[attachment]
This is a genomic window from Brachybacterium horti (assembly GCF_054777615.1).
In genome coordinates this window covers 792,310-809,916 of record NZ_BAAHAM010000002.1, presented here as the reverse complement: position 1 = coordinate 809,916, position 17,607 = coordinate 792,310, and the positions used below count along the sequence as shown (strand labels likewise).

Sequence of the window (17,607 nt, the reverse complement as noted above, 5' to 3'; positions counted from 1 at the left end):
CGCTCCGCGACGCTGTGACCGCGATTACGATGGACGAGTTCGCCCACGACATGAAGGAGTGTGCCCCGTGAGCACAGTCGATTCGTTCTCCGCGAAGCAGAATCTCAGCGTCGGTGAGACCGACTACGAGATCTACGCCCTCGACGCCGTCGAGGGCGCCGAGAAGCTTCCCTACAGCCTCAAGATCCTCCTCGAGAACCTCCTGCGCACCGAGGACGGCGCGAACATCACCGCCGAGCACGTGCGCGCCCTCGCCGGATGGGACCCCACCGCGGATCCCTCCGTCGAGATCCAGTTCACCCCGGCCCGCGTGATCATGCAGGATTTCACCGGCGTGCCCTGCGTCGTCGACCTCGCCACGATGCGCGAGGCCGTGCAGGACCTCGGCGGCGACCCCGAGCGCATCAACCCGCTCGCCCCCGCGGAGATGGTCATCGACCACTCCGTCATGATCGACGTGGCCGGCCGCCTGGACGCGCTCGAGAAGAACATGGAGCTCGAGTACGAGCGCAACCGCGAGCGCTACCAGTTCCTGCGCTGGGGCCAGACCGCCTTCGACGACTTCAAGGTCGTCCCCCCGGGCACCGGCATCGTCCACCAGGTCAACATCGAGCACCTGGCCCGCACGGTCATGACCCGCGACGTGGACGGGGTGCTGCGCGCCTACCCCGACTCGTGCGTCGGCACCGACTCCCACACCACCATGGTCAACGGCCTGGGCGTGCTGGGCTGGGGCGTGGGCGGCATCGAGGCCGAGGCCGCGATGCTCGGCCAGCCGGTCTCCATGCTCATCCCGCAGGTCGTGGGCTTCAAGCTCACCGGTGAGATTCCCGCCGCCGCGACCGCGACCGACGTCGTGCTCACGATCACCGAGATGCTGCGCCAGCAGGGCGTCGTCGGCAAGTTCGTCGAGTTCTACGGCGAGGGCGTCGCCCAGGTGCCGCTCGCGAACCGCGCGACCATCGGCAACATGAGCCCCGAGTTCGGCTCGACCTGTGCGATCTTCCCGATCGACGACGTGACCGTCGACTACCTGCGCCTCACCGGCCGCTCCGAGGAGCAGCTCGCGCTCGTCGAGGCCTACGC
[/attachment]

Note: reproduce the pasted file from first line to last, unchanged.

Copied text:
This is a genomic window from Brachybacterium horti (assembly GCF_054777615.1).
In genome coordinates this window covers 792,310-809,916 of record NZ_BAAHAM010000002.1, presented here as the reverse complement: position 1 = coordinate 809,916, position 17,607 = coordinate 792,310, and the positions used below count along the sequence as shown (strand labels likewise).

Sequence of the window (17,607 nt, the reverse complement as noted above, 5' to 3'; positions counted from 1 at the left end):
CGCTCCGCGACGCTGTGACCGCGATTACGATGGACGAGTTCGCCCACGACATGAAGGAGTGTGCCCCGTGAGCACAGTCGATTCGTTCTCCGCGAAGCAGAATCTCAGCGTCGGTGAGACCGACTACGAGATCTACGCCCTCGACGCCGTCGAGGGCGCCGAGAAGCTTCCCTACAGCCTCAAGATCCTCCTCGAGAACCTCCTGCGCACCGAGGACGGCGCGAACATCACCGCCGAGCACGTGCGCGCCCTCGCCGGATGGGACCCCACCGCGGATCCCTCCGTCGAGATCCAGTTCACCCCGGCCCGCGTGATCATGCAGGATTTCACCGGCGTGCCCTGCGTCGTCGACCTCGCCACGATGCGCGAGGCCGTGCAGGACCTCGGCGGCGACCCCGAGCGCATCAACCCGCTCGCCCCCGCGGAGATGGTCATCGACCACTCCGTCATGATCGACGTGGCCGGCCGCCTGGACGCGCTCGAGAAGAACATGGAGCTCGAGTACGAGCGCAACCGCGAGCGCTACCAGTTCCTGCGCTGGGGCCAGACCGCCTTCGACGACTTCAAGGTCGTCCCCCCGGGCACCGGCATCGTCCACCAGGTCAACATCGAGCACCTGGCCCGCACGGTCATGACCCGCGACGTGGACGGGGTGCTGCGCGCCTACCCCGACTCGTGCGTCGGCACCGACTCCCACACCACCATGGTCAACGGCCTGGGCGTGCTGGGCTGGGGCGTGGGCGGCATCGAGGCCGAGGCCGCGATGCTCGGCCAGCCGGTCTCCATGCTCATCCCGCAGGTCGTGGGCTTCAAGCTCACCGGTGAGATTCCCGCCGCCGCGACCGCGACCGACGTCGTGCTCACGATCACCGAGATGCTGCGCCAGCAGGGCGTCGTCGGCAAGTTCGTCGAGTTCTACGGCGAGGGCGTCGCCCAGGTGCCGCTCGCGAACCGCGCGACCATCGGCAACATGAGCCCCGAGTTCGGCTCGACCTGTGCGATCTTCCCGATCGACGACGTGACCGTCGACTACCTGCGCCTCACCGGCCGCTCCGAGGAGCAGCTCGCGCTCGTCGAGGCCTACGC